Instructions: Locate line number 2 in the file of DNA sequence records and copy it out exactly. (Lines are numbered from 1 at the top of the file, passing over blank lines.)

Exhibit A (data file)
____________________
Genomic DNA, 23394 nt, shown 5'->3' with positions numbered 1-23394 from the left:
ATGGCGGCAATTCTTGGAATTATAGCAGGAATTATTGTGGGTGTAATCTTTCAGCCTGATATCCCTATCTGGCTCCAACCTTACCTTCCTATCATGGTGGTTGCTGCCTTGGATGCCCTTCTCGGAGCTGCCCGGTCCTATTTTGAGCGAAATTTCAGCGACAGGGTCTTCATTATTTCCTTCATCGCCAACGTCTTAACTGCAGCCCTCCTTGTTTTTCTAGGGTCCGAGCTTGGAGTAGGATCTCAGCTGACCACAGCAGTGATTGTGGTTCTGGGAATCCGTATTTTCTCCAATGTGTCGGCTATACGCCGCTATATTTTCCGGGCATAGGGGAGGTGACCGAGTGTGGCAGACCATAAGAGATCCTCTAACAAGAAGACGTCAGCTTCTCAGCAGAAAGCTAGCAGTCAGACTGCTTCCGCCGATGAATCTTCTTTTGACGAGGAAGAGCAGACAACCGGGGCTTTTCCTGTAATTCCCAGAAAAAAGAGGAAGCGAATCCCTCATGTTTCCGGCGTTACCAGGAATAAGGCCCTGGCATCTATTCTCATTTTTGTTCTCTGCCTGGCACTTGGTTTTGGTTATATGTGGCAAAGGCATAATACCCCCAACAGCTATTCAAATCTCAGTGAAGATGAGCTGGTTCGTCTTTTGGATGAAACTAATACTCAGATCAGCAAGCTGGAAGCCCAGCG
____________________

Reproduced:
ATGGCGGCAATTCTTGGAATTATAGCAGGAATTATTGTGGGTGTAATCTTTCAGCCTGATATCCCTATCTGGCTCCAACCTTACCTTCCTATCATGGTGGTTGCTGCCTTGGATGCCCTTCTCGGAGCTGCCCGGTCCTATTTTGAGCGAAATTTCAGCGACAGGGTCTTCATTATTTCCTTCATCGCCAACGTCTTAACTGCAGCCCTCCTTGTTTTTCTAGGGTCCGAGCTTGGAGTAGGATCTCAGCTGACCACAGCAGTGATTGTGGTTCTGGGAATCCGTATTTTCTCCAATGTGTCGGCTATACGCCGCTATATTTTCCGGGCATAGGGGAGGTGACCGAGTGTGGCAGACCATAAGAGATCCTCTAACAAGAAGACGTCAGCTTCTCAGCAGAAAGCTAGCAGTCAGACTGCTTCCGCCGATGAATCTTCTTTTGACGAGGAAGAGCAGACAACCGGGGCTTTTCCTGTAATTCCCAGAAAAAAGAGGAAGCGAATCCCTCATGTTTCCGGCGTTACCAGGAATAAGGCCCTGGCATCTATTCTCATTTTTGTTCTCTGCCTGGCACTTGGTTTTGGTTATATGTGGCAAAGGCATAATACCCCCAACAGCTATTCAAATCTCAGTGAAGATGAGCTGGTTCGTCTTTTGGATGAAACTAATACTCAGATCAGCAAGCTGGAAGCCCAGCG